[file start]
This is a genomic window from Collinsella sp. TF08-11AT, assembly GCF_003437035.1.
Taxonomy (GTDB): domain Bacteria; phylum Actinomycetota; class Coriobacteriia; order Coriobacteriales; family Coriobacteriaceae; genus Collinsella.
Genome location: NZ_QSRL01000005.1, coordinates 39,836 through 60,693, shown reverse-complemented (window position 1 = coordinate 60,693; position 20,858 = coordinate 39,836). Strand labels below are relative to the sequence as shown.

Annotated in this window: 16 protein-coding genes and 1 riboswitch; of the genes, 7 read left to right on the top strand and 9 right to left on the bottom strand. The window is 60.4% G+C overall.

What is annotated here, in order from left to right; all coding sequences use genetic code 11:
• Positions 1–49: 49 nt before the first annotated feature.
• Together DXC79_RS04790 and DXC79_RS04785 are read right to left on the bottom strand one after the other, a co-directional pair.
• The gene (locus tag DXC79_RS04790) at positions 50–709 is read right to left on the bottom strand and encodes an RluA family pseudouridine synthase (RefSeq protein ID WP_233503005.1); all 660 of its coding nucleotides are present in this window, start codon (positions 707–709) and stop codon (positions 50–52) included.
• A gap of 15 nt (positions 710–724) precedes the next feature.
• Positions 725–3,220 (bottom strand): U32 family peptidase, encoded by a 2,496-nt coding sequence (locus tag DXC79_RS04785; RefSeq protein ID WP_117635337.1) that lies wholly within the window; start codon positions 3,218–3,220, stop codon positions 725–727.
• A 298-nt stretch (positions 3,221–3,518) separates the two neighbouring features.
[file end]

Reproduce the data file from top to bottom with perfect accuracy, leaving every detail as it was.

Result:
This is a genomic window from Collinsella sp. TF08-11AT, assembly GCF_003437035.1.
Taxonomy (GTDB): domain Bacteria; phylum Actinomycetota; class Coriobacteriia; order Coriobacteriales; family Coriobacteriaceae; genus Collinsella.
Genome location: NZ_QSRL01000005.1, coordinates 39,836 through 60,693, shown reverse-complemented (window position 1 = coordinate 60,693; position 20,858 = coordinate 39,836). Strand labels below are relative to the sequence as shown.

Annotated in this window: 16 protein-coding genes and 1 riboswitch; of the genes, 7 read left to right on the top strand and 9 right to left on the bottom strand. The window is 60.4% G+C overall.

What is annotated here, in order from left to right; all coding sequences use genetic code 11:
• Positions 1–49: 49 nt before the first annotated feature.
• Together DXC79_RS04790 and DXC79_RS04785 are read right to left on the bottom strand one after the other, a co-directional pair.
• The gene (locus tag DXC79_RS04790) at positions 50–709 is read right to left on the bottom strand and encodes an RluA family pseudouridine synthase (RefSeq protein ID WP_233503005.1); all 660 of its coding nucleotides are present in this window, start codon (positions 707–709) and stop codon (positions 50–52) included.
• A gap of 15 nt (positions 710–724) precedes the next feature.
• Positions 725–3,220 (bottom strand): U32 family peptidase, encoded by a 2,496-nt coding sequence (locus tag DXC79_RS04785; RefSeq protein ID WP_117635337.1) that lies wholly within the window; start codon positions 3,218–3,220, stop codon positions 725–727.
• A 298-nt stretch (positions 3,221–3,518) separates the two neighbouring features.